Monday, March 09, 2015

The working life: Oh stewardess, I speak jive

You guys know I have a new job that I really, really like. I had started to think, at my old job, that perhaps I was the problem. I worked in two different groups at oldjob and each time, my boss didn't seem too interested in talking to me.

I am used to bosses who become friends. In October, I spent the day in Chicago with my boss from the Peace Corps, who was here from Chile. Next week, when I go to Memphis, my former boss from my Memphis job is picking me up at the airport. I get Christmas cards from other previous bosses. I have always gotten along well with my bosses.

Except for oldjob. And I started to wonder if it was me and what was I doing wrong and what did I need to change.

NOTHING.

Well, nothing about me.

What I needed to change was bosses.

I like my new boss. I like the other VPs. They are smart and they are the kind of smart that does not get threatened, so they are open to discussion and disagreement. Without getting into identifying details, I will just say that neither of the old bosses from oldjob ever wanted to discuss, even when they were wrong. (For example, it is illegal to recognize revenue for a service that has not been delivered, old boss. I cannot believe you made five times as much money as I did yet I had to be the one to inform you of that.) Second old boss was mean and vindictive and you did not cross him. (However, a good lesson from this is to choose your battles carefully.)

My new boss and his peers are not like that. They are smart and they make references to Sheldon and they want to build cool new stuff and they are happy to have me.

The reason I am working with all these super smart engineers is that they need someone to interpret for them to the rest of the world.

I speak Engineer. I can do that. I know just enough to be dangerous and I know I don't know and I don't mind asking questions and having people think I am dumb.

Well, I would mind their thinking I was dumb if I were really dumb, but it's like Dolly Parton (PBUH) says, "Dumb blonde jokes don't bother me because I know I am not dumb and I am not blonde."

So I take what the engineers do and I put it in words that people who are  not engineers can understand.

I have to admit, though, that interviewing the 1. German 2. engineer about 3. customer benefits gave me a headache. No, it's not a customer benefit that the product has a torque of 11 and a specific gravity of 12. (I am making all that stuff up. But that's the sort of stuff he kept citing as a benefit, even as I kept asking, "OK, but why would someone in finance care about this product? Why would someone in marketing?" Marketing does not care about torque!)(Unless marketing is selling wrenches.)

The customer benefit is that the product will not only make a woman's butt look just like Jennifer Lopez's butt but it will also clean the bathroom. THAT is a customer benefit.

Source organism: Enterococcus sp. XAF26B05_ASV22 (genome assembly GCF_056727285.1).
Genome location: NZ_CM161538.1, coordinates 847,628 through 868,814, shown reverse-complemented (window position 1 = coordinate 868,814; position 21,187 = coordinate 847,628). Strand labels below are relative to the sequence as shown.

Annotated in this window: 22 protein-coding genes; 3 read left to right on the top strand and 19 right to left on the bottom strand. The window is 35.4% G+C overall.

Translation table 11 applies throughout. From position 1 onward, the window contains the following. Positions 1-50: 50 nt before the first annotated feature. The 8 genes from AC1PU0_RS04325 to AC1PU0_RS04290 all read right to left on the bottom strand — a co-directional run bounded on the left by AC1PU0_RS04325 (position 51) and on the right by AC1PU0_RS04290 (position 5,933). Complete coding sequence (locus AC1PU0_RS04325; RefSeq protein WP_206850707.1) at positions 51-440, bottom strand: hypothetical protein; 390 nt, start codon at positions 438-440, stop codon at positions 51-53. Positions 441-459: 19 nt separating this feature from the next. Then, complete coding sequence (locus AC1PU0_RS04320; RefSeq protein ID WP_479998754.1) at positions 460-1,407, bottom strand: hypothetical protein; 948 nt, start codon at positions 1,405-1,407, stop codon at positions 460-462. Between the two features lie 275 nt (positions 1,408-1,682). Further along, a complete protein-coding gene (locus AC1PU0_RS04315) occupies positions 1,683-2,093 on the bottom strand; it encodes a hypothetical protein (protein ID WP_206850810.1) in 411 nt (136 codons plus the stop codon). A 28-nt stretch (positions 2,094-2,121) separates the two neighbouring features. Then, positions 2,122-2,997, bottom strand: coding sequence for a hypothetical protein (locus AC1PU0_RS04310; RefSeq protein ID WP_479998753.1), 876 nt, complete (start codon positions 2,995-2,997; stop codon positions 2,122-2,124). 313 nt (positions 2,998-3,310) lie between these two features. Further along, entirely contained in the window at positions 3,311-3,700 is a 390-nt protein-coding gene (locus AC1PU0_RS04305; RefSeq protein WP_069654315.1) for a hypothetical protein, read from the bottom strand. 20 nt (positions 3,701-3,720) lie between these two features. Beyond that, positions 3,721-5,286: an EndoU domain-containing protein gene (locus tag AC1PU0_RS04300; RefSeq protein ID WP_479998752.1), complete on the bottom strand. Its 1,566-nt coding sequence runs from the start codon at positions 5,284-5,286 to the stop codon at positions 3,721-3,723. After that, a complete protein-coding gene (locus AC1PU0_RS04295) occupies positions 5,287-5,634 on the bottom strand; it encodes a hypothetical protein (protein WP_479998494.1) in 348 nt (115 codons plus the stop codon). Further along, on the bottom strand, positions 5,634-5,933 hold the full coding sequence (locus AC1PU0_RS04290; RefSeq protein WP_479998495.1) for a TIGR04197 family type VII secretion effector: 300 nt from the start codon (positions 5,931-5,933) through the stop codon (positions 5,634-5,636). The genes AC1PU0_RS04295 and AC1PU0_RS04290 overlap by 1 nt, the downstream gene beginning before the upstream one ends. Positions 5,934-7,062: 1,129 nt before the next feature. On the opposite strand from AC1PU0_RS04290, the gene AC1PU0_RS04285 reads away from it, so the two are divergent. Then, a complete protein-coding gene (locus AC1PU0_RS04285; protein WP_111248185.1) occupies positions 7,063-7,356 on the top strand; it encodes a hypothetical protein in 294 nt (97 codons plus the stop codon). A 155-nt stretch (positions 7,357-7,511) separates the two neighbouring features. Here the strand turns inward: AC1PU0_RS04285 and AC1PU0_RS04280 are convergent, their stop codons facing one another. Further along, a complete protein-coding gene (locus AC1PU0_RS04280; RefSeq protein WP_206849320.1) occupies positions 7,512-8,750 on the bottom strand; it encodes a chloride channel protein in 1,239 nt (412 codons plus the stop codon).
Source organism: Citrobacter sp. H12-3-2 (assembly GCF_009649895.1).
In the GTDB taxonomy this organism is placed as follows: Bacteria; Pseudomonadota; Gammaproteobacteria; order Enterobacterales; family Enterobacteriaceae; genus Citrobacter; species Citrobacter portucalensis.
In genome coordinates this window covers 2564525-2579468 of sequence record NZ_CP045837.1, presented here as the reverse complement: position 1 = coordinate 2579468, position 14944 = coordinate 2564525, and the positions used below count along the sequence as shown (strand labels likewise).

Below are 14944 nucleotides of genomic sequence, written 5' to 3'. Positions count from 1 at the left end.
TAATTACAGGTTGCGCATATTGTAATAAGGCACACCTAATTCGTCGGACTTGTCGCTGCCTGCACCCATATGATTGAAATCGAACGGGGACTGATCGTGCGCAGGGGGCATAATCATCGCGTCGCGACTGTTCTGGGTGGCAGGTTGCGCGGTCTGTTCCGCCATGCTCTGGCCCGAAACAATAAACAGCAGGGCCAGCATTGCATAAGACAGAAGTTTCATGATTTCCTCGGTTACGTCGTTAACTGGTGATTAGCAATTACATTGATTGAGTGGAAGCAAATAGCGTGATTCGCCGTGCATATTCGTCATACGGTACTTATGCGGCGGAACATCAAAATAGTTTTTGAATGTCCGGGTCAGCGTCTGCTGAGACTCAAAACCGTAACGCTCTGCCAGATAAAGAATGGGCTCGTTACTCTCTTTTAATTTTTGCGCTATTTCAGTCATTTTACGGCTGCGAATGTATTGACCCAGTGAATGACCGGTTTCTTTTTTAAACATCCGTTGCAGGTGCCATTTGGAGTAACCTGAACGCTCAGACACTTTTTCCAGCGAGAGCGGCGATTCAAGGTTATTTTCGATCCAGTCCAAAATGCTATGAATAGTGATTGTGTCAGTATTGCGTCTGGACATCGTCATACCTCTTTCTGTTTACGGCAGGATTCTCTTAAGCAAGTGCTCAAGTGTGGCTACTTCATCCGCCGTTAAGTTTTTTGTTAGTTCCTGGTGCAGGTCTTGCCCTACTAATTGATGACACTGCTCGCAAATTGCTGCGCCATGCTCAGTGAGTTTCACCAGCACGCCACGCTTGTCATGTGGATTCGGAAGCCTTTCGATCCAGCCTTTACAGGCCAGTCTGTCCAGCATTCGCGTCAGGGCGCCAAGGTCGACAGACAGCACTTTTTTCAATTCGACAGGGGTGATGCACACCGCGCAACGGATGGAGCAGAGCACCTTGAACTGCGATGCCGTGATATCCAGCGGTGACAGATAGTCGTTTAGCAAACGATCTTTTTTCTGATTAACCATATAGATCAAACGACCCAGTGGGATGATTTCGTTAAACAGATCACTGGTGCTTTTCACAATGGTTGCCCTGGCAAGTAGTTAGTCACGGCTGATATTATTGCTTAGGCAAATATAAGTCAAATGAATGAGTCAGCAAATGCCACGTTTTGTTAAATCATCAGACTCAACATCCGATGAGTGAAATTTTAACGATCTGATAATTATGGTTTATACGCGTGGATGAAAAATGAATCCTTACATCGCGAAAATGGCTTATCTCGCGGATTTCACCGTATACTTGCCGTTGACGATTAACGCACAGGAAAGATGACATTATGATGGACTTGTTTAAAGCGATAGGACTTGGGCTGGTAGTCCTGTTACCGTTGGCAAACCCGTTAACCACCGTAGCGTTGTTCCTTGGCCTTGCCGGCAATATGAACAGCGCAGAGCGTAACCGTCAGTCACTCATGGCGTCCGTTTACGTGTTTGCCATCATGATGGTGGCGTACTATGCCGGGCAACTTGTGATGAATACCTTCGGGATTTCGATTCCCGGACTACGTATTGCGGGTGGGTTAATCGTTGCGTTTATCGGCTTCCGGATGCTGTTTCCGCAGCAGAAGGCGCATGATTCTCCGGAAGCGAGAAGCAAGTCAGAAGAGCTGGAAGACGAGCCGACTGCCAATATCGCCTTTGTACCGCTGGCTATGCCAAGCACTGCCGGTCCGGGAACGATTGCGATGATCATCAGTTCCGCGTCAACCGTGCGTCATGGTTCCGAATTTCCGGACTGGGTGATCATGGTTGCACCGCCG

So at work, I translate Engineer into Other People.

At home, I translate Other People into Engineer.

SH and I have been watching House of Cards. (Did I tell you I went to an event where the MC said that Claire Underwood was her idol? I need to make sure I stay away from that woman.)

We can go days between episodes.

I remember what's going on but SH does not. Nor does he catch the nuance in the show. If it is not spoken - if it is not direct and binary and unambiguous - he does not pick up on it.

This is not necessarily a bad quality. When an engineer loves you, you know it. He tells you. He tells you straight out and then he shows you. He tells you he loves you and then he cleans the hair from the bathtub drain, even though it is not even his hair.

There is nothing wrong with direct, unambiguous speech and action. Nothing at all.

However. When one is watching a soap opera, one must be attuned to the nuance or one will miss that Jackie is angry with Remy and is probably not going to sleep with him again or that Claire is lying - again - or that Meecham has a crush on Claire. And on Frank.

I am happy to be SH's interpreter. He turns to me in confusion and I explain and he drinks from his beer and squeezes my leg and we move on, on to the next ambiguity that I, with the impractical BA in English, can explain, because all I did in college while I was preparing for underemployment was try to understand why on earth characters did what they did.

In general, I would tell kids today not to waste their money on a liberal arts degree unless they have a huge trust fund and will never have to work for a living, but I have to say that being able to understand what goes on in a soap opera has turned out to be a useful life skill.

2 comments:

Marsha said...

It's so nice to know you're not alone. I am also the emotional translator for House of Cards at my house - as well as Soap Opera Historian, unelected (being as how I tend to remember the relationships between the characters and with them the events that have happened in previous episodes, which my husband does not). My skills are particularly helpful in that they let me avoid my husband's solution to not remembering what has already happened in a series, which is to start over with episode one and watch them all again, in sequence and preferably on consecutive evenings, until we reach the one that we haven't yet seen.

Class factotum said...

Marsha, it would make me crazy to start all over! I can't even stand it when SH rewinds a few seconds when he misses some dialog. I always tell him what it was but he never believes me but I am always right.